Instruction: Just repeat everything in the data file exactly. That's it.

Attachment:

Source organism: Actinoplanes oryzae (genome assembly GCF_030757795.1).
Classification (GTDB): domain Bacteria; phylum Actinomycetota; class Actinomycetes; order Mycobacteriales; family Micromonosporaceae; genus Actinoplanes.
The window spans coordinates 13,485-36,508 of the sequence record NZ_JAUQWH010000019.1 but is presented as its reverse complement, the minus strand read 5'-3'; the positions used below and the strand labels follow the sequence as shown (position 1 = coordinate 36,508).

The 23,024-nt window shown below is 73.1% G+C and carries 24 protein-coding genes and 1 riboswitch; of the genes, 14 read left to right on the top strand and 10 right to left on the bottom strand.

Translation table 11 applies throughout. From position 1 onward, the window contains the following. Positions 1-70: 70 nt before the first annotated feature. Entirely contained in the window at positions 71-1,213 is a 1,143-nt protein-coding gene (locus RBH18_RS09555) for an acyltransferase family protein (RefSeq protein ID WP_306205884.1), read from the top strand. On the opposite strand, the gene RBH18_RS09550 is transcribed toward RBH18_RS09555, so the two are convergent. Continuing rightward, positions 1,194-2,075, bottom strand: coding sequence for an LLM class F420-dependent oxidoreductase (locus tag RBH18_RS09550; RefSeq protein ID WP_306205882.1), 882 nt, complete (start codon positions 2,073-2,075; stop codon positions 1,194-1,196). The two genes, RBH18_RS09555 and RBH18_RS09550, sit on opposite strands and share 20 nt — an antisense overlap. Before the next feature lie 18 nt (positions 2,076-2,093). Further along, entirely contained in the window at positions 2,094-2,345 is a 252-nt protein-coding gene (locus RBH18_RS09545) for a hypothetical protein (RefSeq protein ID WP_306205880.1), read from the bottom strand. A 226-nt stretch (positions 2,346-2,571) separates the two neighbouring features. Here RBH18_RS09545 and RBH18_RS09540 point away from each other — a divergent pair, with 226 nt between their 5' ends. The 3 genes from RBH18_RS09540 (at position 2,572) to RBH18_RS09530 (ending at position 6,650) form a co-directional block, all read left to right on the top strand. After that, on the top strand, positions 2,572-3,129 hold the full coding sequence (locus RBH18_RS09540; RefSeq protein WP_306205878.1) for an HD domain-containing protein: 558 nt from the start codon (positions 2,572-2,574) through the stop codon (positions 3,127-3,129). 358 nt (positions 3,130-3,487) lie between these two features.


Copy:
Source organism: Actinoplanes oryzae (genome assembly GCF_030757795.1).
Classification (GTDB): domain Bacteria; phylum Actinomycetota; class Actinomycetes; order Mycobacteriales; family Micromonosporaceae; genus Actinoplanes.
The window spans coordinates 13,485-36,508 of the sequence record NZ_JAUQWH010000019.1 but is presented as its reverse complement, the minus strand read 5'-3'; the positions used below and the strand labels follow the sequence as shown (position 1 = coordinate 36,508).

The 23,024-nt window shown below is 73.1% G+C and carries 24 protein-coding genes and 1 riboswitch; of the genes, 14 read left to right on the top strand and 10 right to left on the bottom strand.

Translation table 11 applies throughout. From position 1 onward, the window contains the following. Positions 1-70: 70 nt before the first annotated feature. Entirely contained in the window at positions 71-1,213 is a 1,143-nt protein-coding gene (locus RBH18_RS09555) for an acyltransferase family protein (RefSeq protein ID WP_306205884.1), read from the top strand. On the opposite strand, the gene RBH18_RS09550 is transcribed toward RBH18_RS09555, so the two are convergent. Continuing rightward, positions 1,194-2,075, bottom strand: coding sequence for an LLM class F420-dependent oxidoreductase (locus tag RBH18_RS09550; RefSeq protein ID WP_306205882.1), 882 nt, complete (start codon positions 2,073-2,075; stop codon positions 1,194-1,196). The two genes, RBH18_RS09555 and RBH18_RS09550, sit on opposite strands and share 20 nt — an antisense overlap. Before the next feature lie 18 nt (positions 2,076-2,093). Further along, entirely contained in the window at positions 2,094-2,345 is a 252-nt protein-coding gene (locus RBH18_RS09545) for a hypothetical protein (RefSeq protein ID WP_306205880.1), read from the bottom strand. A 226-nt stretch (positions 2,346-2,571) separates the two neighbouring features. Here RBH18_RS09545 and RBH18_RS09540 point away from each other — a divergent pair, with 226 nt between their 5' ends. The 3 genes from RBH18_RS09540 (at position 2,572) to RBH18_RS09530 (ending at position 6,650) form a co-directional block, all read left to right on the top strand. After that, on the top strand, positions 2,572-3,129 hold the full coding sequence (locus RBH18_RS09540; RefSeq protein WP_306205878.1) for an HD domain-containing protein: 558 nt from the start codon (positions 2,572-2,574) through the stop codon (positions 3,127-3,129). 358 nt (positions 3,130-3,487) lie between these two features.